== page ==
Activities: In addition to all the negatives involved in fasting—not eating, not drinking, not washing, not wearing leather, not having sexual relations—there are a lot of things to do on Yom Kippur. Mainly there are a lot of traditional prayers and things to read in the synagogue. For a lot of Jews who aren't very observant, Yom Kippur is special because it's the day they go to memorial services, called Yizkor, to honor dead relatives.

Symbols of Holiday: White clothing, sneakers worn with dress clothes (because of the prohibition on leather).

Greeting? You can say Happy New Year or "have an easy fast." Some say Shanah Tovah, which is Hebrew for Happy New Year. The more targeted greeting for Yom Kippur is Gamar hatimah tovah--a good completion to your inscription in the book of life.

 

 

Sukkot

Hebrew name means: Booths or tabernacles. The singular is sukkah.

What's it about? In ancient times when the Temple stood in Jerusalem, this was a pilgrimage holiday to celebrate the harvest. In our time it still coincides with the harvest.

Pronounce it: Some say sue coat and some say sukkiss.

When is it: Starts the evening of October 16, 2016, October 4, 2017, September 23, 2018

Foods: No specific special food, just more big sumptuous meals.

Activities: Before the holiday, communities and some individual families build a sukkah or hut in the back yard or on the back porch. The sukkah is open to the elements. During the holiday an important activity is eating in the sukkah. There is also a ritual involving blessing and waving the etrog—a citron—and the lulav—a palm branch bound with myrtle and willow.

Symbols of Holiday: The sukkah, the lulav and the etrog.

Greeting? Hag Sameah (Happy holiday) with a heavy gutteral h at the beginning of the first word and the end of the second. Or if you are really sophisticated, Moadim l'simcha, which means "festivals for joy." You may also hear "gut yontev," which is Yiddish for happy holiday.

 

 

Simchat Torah

Hebrew name means: Rejoicing in the Torah.

What's it about? At the end of Sukkot, there is one more holiday to celebrate finishing the reading of the Torah scroll for the year and starting it over again.

Pronounce it: The ch in Simchat is one of those heavy gutteral ones. Some say simchas to-rah instead.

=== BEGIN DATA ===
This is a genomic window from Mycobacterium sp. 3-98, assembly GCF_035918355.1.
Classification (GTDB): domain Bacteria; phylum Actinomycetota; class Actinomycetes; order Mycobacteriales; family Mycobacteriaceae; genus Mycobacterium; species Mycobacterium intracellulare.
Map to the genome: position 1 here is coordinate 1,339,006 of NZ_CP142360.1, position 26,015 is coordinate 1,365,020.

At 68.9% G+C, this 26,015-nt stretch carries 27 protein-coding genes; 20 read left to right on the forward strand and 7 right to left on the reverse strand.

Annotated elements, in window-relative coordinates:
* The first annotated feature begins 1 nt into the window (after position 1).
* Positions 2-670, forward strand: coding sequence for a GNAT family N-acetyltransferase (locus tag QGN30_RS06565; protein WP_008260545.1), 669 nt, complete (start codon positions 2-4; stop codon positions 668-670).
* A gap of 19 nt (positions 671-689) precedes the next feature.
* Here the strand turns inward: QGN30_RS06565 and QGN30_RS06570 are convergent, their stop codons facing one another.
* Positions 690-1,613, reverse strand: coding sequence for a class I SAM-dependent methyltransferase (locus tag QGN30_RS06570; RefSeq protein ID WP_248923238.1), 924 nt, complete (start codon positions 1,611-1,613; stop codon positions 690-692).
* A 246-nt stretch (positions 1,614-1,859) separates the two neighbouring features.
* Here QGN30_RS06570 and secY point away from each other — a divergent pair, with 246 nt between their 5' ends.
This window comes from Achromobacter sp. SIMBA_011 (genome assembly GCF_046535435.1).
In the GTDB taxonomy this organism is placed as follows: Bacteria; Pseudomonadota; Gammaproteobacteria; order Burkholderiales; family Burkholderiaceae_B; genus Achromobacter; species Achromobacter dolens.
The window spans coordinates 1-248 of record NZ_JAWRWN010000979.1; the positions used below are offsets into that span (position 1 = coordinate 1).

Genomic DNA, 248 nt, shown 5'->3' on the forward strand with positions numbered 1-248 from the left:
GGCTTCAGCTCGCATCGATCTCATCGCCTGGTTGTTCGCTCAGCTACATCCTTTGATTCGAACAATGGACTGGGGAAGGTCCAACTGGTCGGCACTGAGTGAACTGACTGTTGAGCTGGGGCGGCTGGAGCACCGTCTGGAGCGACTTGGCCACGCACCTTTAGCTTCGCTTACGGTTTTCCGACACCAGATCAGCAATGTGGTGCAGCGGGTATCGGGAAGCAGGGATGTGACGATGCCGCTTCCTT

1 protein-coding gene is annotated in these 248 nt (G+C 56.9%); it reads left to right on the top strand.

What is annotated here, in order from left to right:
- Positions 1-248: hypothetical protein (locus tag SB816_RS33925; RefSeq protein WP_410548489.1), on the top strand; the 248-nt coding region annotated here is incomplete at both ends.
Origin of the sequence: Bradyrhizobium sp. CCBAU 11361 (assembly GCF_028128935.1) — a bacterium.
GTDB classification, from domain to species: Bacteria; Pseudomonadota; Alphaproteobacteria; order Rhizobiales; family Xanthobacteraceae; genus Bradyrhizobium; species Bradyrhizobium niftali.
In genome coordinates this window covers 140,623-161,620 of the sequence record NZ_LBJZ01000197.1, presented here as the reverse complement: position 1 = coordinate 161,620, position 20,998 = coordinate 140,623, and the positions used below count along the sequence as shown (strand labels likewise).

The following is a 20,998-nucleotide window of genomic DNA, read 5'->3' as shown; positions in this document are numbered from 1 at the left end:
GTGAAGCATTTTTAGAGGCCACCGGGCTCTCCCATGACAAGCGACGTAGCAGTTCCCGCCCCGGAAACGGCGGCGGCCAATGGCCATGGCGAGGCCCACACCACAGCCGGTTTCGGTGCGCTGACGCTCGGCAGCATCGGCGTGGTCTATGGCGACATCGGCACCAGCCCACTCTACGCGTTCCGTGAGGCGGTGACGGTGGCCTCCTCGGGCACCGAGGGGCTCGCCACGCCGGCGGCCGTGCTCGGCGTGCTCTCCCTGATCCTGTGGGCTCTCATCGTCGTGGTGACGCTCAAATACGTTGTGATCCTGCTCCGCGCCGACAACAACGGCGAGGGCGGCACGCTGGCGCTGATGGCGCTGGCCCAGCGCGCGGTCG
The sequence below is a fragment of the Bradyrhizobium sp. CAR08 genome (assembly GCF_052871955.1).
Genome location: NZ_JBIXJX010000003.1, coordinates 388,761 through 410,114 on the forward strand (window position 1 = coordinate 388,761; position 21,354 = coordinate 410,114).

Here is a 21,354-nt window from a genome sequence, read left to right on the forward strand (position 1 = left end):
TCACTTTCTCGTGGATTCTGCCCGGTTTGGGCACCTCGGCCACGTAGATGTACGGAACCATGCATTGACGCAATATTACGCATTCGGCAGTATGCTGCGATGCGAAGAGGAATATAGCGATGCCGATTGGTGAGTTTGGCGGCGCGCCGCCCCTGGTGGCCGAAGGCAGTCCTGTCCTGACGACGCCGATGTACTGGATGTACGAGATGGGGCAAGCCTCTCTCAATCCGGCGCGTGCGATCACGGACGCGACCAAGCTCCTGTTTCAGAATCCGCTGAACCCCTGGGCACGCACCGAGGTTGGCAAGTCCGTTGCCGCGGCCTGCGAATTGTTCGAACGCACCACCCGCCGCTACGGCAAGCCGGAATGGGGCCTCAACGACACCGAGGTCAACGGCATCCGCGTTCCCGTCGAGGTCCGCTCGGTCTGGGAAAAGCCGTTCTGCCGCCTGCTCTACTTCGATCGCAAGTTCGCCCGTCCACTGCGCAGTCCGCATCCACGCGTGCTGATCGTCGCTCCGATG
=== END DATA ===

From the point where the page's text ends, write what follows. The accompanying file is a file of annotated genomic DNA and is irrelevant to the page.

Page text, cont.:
When is it: Some celebrate Shemini Atzeret (Eighth Day of Assembly) and Simchat Torah on two days, and some on one day.

Starts the evening of October 23, 2016 (October 24 if Shemini Atzeret is observed); October 12, 2017 (October 3 if Shemini Atzeret is observed); October 1, 2018 (October 2 if Shemini Atzeret is observed)

Foods: No specific special food, just more big sumptuous meals.

Activities: This is a synagogue holiday with another really long service, but in the middle of it, people get up, process through their building with the scrolls and then dance with them. The more traditional they are, the crazier they get with the dancing. It's also a chance to honor a lot of people by calling them up to make blessings on the Torah, because there is a reading from the end of the scroll—the death of Moses—and another from the beginning--the creation of the world. In some congregations the assembled people unroll the Torah scroll and stand in the middle of the parchment before they start the cycle again.

Symbols of Holiday: The Torah scroll, flags that children carry, dancing people.

Greeting? Hag sameah (Happy holiday) with a heavy gutteral h at the beginning of the first word and the end of the second. Or if you are really sophisticated, Moadim l'simcha, which means "festivals for joy." You may also hear "gut yontev," which is Yiddish for happy holiday.

 

 

 

 

Anyway, we finish reading the Torah and then we start again. We celebrate the new year, accept/acknowledge god as our king, repent our sins to god and more importantly, repent our sins to each other, ask and give forgiveness, and start the year fresh. We start reading the same book from a new perspective every year.

 

I say we but I don't mean me, I mean us, the congregation of Israel. I did all this as required in school and sometimes as an adult, but though I'm no longer observant I still feel myself part of the community as it goes through these cycles.

 

 

Myself, I'll try to talk Mr. Gill into having some thanksgiving even if it's just us, and do the bird feast if we can. And I wish we could give out candy on Halloween but the kids don't really trick or treat anymore so that's a thing of the past now.

Edited by Mrs. Cindy Gill